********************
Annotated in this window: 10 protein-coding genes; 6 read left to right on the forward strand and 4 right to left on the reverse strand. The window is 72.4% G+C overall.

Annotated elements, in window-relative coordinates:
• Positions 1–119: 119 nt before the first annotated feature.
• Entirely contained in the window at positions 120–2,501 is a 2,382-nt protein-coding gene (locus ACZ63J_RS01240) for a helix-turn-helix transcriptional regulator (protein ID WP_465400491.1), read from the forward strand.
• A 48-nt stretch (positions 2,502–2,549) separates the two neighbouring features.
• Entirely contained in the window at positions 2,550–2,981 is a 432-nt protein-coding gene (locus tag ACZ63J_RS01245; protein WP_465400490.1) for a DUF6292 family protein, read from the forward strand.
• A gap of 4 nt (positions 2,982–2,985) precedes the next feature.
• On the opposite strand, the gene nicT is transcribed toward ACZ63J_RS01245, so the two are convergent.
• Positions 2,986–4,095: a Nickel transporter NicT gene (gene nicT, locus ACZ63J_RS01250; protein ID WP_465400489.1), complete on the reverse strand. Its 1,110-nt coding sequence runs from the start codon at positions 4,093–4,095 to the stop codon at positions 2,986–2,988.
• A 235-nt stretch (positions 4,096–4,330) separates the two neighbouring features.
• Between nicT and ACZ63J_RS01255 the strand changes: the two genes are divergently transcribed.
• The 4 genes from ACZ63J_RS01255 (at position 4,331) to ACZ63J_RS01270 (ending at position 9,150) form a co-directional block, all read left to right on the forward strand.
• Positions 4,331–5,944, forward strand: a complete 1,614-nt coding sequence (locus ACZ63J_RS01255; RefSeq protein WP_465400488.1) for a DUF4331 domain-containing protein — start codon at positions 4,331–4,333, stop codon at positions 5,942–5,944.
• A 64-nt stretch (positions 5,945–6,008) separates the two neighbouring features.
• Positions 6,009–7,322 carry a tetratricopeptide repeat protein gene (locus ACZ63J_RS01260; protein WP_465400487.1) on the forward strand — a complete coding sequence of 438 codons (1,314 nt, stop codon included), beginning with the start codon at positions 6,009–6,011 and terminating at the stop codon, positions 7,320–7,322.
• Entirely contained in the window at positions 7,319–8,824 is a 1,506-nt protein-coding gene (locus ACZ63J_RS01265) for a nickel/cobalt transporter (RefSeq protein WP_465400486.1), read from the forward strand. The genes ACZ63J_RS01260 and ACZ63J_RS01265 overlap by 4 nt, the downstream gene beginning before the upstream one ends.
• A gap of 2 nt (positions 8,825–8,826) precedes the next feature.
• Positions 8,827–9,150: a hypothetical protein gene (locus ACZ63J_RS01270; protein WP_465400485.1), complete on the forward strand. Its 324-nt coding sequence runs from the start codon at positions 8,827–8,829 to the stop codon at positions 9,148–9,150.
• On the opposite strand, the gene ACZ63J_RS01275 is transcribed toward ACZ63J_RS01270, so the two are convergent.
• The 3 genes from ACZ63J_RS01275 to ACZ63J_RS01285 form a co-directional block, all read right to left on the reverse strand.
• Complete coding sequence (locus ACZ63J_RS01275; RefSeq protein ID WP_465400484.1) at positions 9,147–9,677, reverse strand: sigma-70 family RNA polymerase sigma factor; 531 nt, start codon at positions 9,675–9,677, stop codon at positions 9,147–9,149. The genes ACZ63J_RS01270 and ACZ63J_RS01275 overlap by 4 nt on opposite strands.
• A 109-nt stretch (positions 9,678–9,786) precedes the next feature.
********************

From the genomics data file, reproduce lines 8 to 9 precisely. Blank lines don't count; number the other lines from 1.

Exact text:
• On the opposite strand, the gene nicT is transcribed toward ACZ63J_RS01245, so the two are convergent.
• Positions 2,986–4,095: a Nickel transporter NicT gene (gene nicT, locus ACZ63J_RS01250; protein ID WP_465400489.1), complete on the reverse strand. Its 1,110-nt coding sequence runs from the start codon at positions 4,093–4,095 to the stop codon at positions 2,986–2,988.